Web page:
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PJ Media encourages you to read our updated PRIVACY POLICY and COOKIE POLICY.

The Parameters of Attorney General Sessions’s Recusal

Attorney General Jeff Sessions is slated to testify this afternoon before the Senate Intelligence Committee. The hearing is being teed up as the attorney general’s response to former FBI director James Comey’s testimony before the same panel last week.

One important aspect of the hearing is sure to be an effort to define the nature and extent of Sessions’ recusal from involvement in the so-called Russian investigation.

The attorney general’s decision in this regard is clearly among the most consequential of the Trump administration’s first months. As I opined at the time, it was a mistake. Prosecutors should recuse themselves from matters in which their participation would create an appearance of impropriety. The problem with the Russia investigation is that it is not a matter with clear parameters. It is not a criminal investigation or prosecution; it is instead a counterintelligence investigation related to Russia’s interference in the 2016 presidential election. Because such an investigation is designed to gather information not to build a prosecution, it lacks the definitiveness the criminal case, which focuses on whether a defined factual transaction constitutes a violation of penal law.

Thus, not only was a clear basis for Sessions’s recusal lacking. It was inevitable that there would be disputes about the parameters of the recusal.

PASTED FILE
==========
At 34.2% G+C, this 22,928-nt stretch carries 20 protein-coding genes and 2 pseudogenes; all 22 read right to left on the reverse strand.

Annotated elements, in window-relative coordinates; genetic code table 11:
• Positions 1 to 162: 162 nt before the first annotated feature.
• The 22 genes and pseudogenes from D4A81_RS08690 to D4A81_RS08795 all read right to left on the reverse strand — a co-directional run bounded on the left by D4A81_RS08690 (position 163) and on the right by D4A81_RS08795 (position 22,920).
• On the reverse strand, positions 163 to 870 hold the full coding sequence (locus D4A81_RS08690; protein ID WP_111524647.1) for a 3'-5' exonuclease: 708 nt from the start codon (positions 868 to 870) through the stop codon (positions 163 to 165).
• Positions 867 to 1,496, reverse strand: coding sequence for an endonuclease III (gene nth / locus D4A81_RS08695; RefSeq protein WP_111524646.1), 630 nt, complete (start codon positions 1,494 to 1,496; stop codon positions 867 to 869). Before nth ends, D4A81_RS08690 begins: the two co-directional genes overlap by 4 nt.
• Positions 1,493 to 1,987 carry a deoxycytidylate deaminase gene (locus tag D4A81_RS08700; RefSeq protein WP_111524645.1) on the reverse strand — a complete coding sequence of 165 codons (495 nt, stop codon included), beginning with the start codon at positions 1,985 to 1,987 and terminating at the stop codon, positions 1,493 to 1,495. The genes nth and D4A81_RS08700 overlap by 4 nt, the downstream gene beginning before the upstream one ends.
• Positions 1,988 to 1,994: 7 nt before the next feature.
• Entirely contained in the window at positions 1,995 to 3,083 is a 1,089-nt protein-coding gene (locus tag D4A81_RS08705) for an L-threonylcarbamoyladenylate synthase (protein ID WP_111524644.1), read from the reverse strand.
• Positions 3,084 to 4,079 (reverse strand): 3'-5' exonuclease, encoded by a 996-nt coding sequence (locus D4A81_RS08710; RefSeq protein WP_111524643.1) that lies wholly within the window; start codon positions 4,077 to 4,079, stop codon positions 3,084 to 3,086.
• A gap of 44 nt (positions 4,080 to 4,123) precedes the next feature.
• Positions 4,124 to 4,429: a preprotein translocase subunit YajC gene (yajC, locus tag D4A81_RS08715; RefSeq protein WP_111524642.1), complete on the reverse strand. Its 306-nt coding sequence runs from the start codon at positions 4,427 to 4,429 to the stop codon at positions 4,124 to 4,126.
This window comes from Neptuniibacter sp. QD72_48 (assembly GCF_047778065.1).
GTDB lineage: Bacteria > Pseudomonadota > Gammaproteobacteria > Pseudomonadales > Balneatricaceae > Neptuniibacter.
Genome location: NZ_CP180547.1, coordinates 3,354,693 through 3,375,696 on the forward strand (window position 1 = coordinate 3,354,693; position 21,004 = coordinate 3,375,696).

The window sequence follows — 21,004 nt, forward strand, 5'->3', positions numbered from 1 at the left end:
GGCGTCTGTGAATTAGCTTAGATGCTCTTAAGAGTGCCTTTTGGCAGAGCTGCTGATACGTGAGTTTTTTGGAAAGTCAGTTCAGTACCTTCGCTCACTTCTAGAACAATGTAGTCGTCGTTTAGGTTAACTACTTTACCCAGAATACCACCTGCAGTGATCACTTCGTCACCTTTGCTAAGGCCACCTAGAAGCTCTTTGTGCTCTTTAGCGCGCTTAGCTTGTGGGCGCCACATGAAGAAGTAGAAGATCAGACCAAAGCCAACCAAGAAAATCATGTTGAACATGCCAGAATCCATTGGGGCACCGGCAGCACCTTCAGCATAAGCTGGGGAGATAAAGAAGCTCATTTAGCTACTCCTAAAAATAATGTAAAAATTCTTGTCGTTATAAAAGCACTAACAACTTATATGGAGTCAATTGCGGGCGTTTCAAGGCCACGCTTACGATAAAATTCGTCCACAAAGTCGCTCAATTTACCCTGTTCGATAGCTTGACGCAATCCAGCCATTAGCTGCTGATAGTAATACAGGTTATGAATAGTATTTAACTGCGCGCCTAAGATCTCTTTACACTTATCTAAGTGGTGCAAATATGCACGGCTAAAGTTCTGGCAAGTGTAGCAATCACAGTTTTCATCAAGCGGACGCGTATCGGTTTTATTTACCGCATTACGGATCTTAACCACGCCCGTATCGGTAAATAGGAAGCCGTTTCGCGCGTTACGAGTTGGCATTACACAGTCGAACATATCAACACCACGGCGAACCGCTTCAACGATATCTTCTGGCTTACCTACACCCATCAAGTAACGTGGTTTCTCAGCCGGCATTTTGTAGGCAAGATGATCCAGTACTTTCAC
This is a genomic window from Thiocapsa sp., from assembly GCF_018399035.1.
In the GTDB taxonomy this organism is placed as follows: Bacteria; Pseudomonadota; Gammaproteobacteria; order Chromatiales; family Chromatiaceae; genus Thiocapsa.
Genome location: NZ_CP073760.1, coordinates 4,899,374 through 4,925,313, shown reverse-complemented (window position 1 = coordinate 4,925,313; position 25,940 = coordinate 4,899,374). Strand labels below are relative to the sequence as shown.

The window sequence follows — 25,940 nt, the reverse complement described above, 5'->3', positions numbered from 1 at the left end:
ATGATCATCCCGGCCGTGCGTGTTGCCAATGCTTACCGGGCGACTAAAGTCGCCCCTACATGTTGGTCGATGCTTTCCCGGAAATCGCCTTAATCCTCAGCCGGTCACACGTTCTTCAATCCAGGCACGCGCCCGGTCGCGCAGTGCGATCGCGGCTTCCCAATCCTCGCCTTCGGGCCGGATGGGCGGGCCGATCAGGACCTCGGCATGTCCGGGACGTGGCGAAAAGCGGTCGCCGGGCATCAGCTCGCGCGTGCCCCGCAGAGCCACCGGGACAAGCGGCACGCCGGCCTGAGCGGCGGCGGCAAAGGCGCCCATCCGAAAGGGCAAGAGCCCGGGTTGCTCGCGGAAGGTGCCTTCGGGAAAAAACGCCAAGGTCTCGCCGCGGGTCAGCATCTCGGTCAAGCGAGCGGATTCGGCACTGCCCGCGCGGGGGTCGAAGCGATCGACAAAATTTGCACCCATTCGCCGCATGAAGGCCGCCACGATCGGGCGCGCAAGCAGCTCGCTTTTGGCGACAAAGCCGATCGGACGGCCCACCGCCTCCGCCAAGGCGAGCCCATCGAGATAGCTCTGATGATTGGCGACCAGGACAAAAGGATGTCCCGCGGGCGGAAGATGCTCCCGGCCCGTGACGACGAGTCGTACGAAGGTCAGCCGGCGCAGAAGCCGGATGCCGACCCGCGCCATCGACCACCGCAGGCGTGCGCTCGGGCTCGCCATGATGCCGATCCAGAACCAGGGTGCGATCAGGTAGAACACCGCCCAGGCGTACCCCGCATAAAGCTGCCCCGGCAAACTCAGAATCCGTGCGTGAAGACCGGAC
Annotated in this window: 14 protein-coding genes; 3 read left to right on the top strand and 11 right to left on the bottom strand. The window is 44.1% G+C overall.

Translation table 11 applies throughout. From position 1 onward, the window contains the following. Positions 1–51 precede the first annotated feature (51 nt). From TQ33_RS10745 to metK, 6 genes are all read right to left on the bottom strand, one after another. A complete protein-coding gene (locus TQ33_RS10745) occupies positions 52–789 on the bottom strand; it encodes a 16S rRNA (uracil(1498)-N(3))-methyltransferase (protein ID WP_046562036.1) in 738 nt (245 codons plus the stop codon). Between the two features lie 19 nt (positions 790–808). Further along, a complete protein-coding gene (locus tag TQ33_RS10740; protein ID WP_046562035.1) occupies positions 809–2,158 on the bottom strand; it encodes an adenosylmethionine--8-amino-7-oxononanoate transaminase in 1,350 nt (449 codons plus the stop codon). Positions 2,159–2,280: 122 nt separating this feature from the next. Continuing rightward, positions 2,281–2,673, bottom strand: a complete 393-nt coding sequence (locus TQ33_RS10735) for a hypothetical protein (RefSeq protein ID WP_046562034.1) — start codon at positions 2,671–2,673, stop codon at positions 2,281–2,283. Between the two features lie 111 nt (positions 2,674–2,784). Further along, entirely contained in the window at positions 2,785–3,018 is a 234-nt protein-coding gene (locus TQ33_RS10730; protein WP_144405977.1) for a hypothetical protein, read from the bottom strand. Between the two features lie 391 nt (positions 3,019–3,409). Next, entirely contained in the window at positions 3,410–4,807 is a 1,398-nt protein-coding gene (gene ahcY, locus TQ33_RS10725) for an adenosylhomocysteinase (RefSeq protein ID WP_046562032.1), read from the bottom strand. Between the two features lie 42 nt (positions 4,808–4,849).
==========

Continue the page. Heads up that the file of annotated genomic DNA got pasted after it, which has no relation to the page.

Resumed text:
In point of fact, the word “Russia” does not appear in Sessions’ statement outlining his recusal.  The attorney general stated on March 2: “I have decided to recuse use myself from any existing or future investigations of any matters related in any way to the campaigns for President of the United States.”

This is significant. As time passes, we tend to remember recusal decision through the prism of a Senate hearing in late February. In questioning by Senator Al Franken (D., Minn.), Sessions was asked about contacts with Russian officials. Franken set up his questions by referring to a dossier about then-candidate Trump that had been compiled by a former British spy for purposes of opposition research. The dossier contains lurid allegations about Trump’s activities in Russia. Those allegations have never been verified, which is why media outlets had declined to report on the dossier, despite having had it for months.

News of it was just breaking when Franken used it to question Sessions, who was clearly unfamiliar with it and taken aback by Franken’s description of it. When Sessions testified that he had not had contact with Russians, it was clearly in the context of these salacious escapades, from which he was plainly trying to distance himself. He did not mean that he had never met with Russians, but the testimony could certainly be read that way. The testimony was thus inaccurate, but the claim by some Democrats that it amounted to perjury was specious.